Full Text Available This paper describes progress made in context with the construction of a general library of Lie algebra algorithms, called ELIAS (Eindhoven Lie Algebra System, within the computer algebra package GAP. A first sketch of the package can be found in Cohen and de Graaf[1]. Since then, in a collaborative effort with G. Ivanyos, the authors have continued to develop algorithms which were implemented in ELIAS by the second author. These activities are part of a bigger project, called ACELA and financed by STW, the Dutch Technology Foundation, which aims at an interactive book on Lie algebras (cf. Cohen and Meertens [2]. This paper gives a global description of the main ways in which to present Lie algebras on a computer. We focus on the transition from a Lie algebra abstractly given by an array of structure constants to a Lie algebra presented as a subalgebra of the Lie algebra of n×n matrices. We describe an algorithm typical of the structure analysis of a finite-dimensional Lie algebra: finding a Levi subalgebra of a Lie algebra.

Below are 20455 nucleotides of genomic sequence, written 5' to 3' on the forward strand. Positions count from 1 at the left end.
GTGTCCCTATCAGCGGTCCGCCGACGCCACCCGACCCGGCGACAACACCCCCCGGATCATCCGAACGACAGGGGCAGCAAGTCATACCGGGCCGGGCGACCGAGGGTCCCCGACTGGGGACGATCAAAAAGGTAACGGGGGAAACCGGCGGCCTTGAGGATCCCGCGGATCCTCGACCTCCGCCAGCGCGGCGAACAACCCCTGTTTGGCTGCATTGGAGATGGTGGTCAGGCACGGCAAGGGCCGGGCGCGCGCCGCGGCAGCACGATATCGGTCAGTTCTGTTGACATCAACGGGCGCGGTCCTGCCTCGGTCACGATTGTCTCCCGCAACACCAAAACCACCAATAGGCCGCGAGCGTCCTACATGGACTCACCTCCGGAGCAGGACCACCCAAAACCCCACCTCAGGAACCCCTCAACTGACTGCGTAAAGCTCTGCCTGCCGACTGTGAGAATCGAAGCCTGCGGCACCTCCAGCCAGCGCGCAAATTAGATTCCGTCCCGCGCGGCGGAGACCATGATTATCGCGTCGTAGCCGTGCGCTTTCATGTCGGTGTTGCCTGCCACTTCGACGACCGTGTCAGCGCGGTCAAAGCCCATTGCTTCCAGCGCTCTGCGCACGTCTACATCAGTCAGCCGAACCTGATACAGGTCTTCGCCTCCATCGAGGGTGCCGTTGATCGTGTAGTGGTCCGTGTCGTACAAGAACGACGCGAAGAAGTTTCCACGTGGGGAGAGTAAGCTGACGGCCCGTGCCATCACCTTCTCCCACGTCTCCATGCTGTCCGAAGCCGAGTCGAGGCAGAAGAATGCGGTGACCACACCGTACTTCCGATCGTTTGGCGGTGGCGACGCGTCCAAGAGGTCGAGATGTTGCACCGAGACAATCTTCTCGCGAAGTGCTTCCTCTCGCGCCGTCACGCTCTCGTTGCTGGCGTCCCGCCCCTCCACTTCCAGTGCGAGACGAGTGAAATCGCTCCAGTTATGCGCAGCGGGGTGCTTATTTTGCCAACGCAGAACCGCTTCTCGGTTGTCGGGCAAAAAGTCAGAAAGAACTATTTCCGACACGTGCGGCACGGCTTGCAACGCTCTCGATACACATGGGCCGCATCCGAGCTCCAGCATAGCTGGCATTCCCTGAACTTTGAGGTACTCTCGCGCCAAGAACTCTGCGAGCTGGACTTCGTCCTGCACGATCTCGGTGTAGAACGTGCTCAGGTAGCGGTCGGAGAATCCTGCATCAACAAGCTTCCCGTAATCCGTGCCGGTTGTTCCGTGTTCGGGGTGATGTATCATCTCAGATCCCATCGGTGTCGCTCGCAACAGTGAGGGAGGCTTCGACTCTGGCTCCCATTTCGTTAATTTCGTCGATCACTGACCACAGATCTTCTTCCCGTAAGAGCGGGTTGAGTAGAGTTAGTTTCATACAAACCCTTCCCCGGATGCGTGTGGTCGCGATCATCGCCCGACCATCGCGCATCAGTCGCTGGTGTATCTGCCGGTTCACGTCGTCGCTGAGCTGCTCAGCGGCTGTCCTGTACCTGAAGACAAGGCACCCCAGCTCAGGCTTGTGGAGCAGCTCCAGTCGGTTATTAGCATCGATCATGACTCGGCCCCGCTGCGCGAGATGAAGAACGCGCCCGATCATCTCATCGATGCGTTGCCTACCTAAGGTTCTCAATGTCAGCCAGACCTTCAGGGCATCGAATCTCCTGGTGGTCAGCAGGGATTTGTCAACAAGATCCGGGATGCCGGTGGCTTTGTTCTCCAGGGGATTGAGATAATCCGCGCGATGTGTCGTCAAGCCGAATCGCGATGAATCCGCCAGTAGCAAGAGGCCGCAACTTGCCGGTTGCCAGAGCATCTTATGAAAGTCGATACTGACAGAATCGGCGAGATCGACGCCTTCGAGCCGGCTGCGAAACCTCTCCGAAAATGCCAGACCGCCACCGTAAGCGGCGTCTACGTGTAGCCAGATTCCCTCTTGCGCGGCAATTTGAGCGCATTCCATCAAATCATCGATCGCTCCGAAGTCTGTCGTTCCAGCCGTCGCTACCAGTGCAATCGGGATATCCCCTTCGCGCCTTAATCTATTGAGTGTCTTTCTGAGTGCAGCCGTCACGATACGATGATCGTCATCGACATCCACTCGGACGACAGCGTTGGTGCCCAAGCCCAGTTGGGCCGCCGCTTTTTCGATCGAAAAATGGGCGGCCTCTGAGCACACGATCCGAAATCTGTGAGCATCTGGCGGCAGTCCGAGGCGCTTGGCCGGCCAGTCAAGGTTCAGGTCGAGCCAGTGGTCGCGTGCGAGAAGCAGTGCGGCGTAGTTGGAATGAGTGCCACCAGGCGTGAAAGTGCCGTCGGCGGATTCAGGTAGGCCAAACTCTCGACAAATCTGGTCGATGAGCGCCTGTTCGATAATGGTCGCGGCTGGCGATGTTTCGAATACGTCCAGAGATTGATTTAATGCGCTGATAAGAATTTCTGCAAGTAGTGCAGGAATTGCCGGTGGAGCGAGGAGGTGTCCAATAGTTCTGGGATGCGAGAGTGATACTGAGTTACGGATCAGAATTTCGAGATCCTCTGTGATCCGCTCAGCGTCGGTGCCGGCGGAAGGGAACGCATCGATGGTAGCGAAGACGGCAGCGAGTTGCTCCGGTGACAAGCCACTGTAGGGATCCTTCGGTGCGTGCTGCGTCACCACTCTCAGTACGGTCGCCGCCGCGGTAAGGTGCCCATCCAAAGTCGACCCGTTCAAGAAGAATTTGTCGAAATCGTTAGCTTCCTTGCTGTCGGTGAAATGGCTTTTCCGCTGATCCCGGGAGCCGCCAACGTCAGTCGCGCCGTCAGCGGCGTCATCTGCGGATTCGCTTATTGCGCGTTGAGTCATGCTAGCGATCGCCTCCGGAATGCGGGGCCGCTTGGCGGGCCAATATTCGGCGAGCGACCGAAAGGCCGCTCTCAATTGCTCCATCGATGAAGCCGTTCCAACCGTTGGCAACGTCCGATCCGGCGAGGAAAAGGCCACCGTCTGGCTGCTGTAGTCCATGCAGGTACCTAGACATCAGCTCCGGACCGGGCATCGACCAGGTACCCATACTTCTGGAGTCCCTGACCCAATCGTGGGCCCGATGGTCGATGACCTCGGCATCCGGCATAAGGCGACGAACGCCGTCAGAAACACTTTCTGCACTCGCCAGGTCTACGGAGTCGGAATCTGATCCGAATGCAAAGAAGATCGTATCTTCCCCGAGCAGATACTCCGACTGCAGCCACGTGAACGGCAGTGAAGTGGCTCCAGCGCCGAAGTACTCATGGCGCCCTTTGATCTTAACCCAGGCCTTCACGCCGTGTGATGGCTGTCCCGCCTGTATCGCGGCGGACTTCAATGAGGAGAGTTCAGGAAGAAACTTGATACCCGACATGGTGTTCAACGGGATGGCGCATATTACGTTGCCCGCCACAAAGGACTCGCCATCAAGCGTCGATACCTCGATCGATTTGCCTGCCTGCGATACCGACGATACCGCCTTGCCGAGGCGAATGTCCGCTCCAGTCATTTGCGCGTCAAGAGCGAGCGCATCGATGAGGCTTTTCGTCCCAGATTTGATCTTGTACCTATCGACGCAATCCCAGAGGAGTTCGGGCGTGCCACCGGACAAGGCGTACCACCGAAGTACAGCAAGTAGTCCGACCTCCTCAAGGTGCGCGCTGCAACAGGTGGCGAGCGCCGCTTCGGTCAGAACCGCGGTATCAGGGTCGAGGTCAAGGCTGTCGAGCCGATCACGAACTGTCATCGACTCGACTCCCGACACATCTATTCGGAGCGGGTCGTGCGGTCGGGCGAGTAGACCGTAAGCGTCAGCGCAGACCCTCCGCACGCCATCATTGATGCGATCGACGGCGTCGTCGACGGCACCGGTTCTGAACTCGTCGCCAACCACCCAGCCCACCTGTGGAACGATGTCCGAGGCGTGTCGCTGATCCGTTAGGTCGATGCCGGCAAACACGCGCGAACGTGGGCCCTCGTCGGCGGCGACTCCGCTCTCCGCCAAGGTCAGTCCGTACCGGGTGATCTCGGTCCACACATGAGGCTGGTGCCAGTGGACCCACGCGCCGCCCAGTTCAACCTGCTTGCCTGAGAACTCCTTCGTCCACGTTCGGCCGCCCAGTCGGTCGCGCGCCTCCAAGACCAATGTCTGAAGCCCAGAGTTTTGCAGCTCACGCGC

5. On the role of anti-bound states in the RPA description of the giant monopole resonance

    International Nuclear Information System (INIS)

    Vertse, T.; Bang, J.

    1989-01-01

    The limit of the applicability of the resonant Random Phase Approximation (RPA) method is tested by calculating escape widths in the giant monopole resonance of 16 O and comparing them to the results of a time dependent Hartree-Fock calculation. Though the widths of the narrow s-wave component agree reasonably well, the broad p-wave component shows large disagreement, which cannot be cured by complementing the basis with anti-bound states in the RPA calculation. (author) 18 refs.; 3 tabs

  6. Interacting sp-boson model with isospin: an unified description of giant multipole resonances and other collective motions

    International Nuclear Information System (INIS)

    Chen, C.H.-T.

    1980-10-01

    A unified description of the following classes of nuclear collective states in terms of an interacting sp-boson model is proposed: (i) Low-lying collective states in the light nuclei, both odd-odd and even-even; (ii) Giant multipole resonances (GMR), and (iii) pairing collective motions. (Author) [pt

  7. Search for exotic barton resonances in the final states of K/sup -/p and K/sup -/d interactions at 2. 9 GeV/c. [Cross section upper limits

    Energy Technology Data Exchange (ETDEWEB)

    Staab, R.W.

    1975-11-01